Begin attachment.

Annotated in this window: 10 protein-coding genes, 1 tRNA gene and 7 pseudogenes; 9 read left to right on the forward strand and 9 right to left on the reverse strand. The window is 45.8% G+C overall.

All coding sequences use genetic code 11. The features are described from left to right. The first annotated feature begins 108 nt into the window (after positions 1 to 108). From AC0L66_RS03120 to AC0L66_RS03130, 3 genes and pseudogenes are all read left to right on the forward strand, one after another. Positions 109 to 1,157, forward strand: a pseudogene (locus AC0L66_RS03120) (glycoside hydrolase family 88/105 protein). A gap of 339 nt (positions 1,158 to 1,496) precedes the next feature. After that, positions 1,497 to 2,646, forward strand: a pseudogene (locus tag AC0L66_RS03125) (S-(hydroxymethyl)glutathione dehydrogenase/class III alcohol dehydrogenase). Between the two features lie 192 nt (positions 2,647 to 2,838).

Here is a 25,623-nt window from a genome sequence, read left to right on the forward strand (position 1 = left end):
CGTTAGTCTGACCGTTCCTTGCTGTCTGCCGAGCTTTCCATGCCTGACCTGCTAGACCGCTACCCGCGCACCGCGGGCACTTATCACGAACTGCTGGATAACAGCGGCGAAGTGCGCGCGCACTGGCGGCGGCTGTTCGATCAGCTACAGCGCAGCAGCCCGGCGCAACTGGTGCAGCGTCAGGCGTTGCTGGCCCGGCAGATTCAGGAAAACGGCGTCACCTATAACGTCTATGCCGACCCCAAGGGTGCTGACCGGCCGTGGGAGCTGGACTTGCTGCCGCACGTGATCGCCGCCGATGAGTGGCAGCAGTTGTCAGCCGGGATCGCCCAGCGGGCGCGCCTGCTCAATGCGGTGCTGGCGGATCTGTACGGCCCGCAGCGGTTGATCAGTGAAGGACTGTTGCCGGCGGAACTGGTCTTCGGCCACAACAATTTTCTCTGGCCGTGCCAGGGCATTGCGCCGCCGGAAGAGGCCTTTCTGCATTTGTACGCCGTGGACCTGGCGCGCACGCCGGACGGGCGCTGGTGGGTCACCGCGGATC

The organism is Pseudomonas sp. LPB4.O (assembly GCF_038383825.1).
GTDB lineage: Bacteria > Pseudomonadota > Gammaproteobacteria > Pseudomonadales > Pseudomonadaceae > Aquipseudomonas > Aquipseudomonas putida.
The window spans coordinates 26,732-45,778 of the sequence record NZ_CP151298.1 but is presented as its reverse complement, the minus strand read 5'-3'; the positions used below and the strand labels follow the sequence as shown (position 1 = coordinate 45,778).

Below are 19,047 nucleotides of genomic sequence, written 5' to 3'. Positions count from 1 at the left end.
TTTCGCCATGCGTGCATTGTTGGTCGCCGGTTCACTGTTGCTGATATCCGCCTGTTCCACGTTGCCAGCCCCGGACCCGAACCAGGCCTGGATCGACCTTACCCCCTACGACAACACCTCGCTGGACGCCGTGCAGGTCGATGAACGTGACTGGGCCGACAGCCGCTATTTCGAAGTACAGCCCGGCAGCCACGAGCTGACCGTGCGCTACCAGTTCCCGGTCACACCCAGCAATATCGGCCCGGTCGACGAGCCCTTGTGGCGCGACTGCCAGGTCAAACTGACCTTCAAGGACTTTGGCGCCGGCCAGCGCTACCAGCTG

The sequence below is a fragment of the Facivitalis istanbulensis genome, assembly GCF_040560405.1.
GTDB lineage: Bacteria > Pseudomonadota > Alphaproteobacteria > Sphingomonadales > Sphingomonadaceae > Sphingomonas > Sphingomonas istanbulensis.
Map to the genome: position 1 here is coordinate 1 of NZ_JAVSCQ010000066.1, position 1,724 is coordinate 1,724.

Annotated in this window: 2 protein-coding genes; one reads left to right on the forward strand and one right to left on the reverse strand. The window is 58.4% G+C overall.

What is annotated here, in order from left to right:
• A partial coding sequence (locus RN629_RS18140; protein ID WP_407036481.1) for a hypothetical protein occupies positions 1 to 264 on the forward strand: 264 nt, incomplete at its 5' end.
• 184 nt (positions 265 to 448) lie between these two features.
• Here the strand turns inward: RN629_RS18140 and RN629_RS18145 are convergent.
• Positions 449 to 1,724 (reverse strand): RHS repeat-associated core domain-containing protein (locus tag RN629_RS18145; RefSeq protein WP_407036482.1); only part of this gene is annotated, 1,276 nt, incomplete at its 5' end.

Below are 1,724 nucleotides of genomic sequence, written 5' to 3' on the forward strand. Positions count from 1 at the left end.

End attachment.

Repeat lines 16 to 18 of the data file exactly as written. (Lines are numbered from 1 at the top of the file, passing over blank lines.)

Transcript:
• 184 nt (positions 265 to 448) lie between these two features.
• Here the strand turns inward: RN629_RS18140 and RN629_RS18145 are convergent.
• Positions 449 to 1,724 (reverse strand): RHS repeat-associated core domain-containing protein (locus tag RN629_RS18145; RefSeq protein WP_407036482.1); only part of this gene is annotated, 1,276 nt, incomplete at its 5' end.